The problem was compounded by the proposed construction of the two platform tunnels between the station box and Big Ben. Tunnels in soft ground also cause settlement and horizontal ground movements. Analysis showed that the combined construction of the station box and tunnels would cause Big Ben to tilt towards the station by a significantly greater amount than it had moved towards the underground car park, unless protective measures were implemented.
Preventing the tilt
The tilt of Big Ben towards the station needed to be carefully controlled because of the intimate connection between the tower and the Palace of Westminster – tilt would lead to cracking where the tower and the Palace were connected. Particular measures incorporated into the design of the station box to minimise ground movements included stiff walls and internal propping of appropriate stiffness, and low-level tunnelled struts installed before excavation.
The location of the struts is shown in the cross-section in Figure 3. Three tunnels of 1.7 m diameter were excavated by hand in the London Clay; access was gained from the open shaft of one of the 3 m diameter shafts used for the piled foundations to support the station floors and the overlying Portcullis Building. Each tunnel was then filled with concrete, and jacks installed so that the load in the struts could be adjusted as the excavation proceeded within the main station box. Finite element analysis had shown that these low-level struts installed prior to any excavation within the station box would significantly reduce the ground movements by restraining the diaphragm walls from moving inwards during excavation.
Despite the provision of the low-level tunnelled struts it was recognised that the combination of the station box excavation and construction of the two 7.4 m diameter platform tunnels would still lead to unacceptable tilting of Big Ben. Another contingency protective measure was called for.
Compensation grouting is a relatively new technique for controlling ground movements induced by tunnelling and deep excavations. It was first introduced in the UK to control settlements during construction of a 10 m diameter escalator tunnel beneath Waterloo Station and the technique was subsequently widely adopted on the Jubilee Line Extension project. The principle of the technique is to inject grout (a mixture of cement, sand and water) between the tunnel and the affected building’s foundations to compensate for the ground movement caused by the tunnel excavation.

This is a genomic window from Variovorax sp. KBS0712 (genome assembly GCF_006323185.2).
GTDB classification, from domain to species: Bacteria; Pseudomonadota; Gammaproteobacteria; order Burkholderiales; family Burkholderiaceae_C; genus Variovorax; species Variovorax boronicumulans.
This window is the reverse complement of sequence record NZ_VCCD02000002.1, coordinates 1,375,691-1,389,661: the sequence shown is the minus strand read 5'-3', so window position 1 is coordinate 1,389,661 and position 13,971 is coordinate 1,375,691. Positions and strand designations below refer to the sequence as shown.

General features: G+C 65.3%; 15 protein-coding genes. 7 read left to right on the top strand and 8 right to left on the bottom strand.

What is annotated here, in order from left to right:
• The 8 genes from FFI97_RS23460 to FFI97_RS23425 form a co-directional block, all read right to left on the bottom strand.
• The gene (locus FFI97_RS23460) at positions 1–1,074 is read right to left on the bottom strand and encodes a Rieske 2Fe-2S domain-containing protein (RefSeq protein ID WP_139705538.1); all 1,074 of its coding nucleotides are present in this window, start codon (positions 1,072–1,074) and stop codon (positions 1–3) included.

The grout is injected simultaneously with tunnelling in response to detailed monitoring observations, the aim being to limit building settlement and distortion to specified values.
To achieve this, a network of horizontal steel tubes is installed in the ground beneath the structure to be protected. Each tube (known as a TAM, the abbreviation for ‘tube à manchette’) has a series of holes, typically spaced at 0.3 m intervals. A system of rubber sleeves and inflatable packers is used to select a particular hole through which grout is injected, and the system allows repeated grouting through the same hole.
Figure 4 shows the array of horizontal grout tubes drilled from a shaft which was located in the middle of Bridge Street. The tubes were about 50 m long and were drilled beneath the foundation of Big Ben and immediately to the north. The level of the tubes was chosen to be just below the interface of the Terrace Gravels and London Clay (shown in Figure 3 as ‘Compensation Grouting Horizon’). The spacing of the tubes was designed to allow grout to be injected from any one of a very large number of holes.
The decision as to which hole, and how much grout, to use depended on the detailed response of Big Ben to the construction of the adjacent station and tunnels. The grouting aimed not to stop all tilting but to prevent Big Ben from tilting more than an acceptable amount. Grouting was undertaken over a 21- month period, from January 1996 until September 1997, during which a total of 122 cubic metres of grout was injected in 24 different episodes. The pattern of injections used most frequently is shown in Figure 4, and the solid circles represent the quantity of grout (in litres) injected for a particular episode.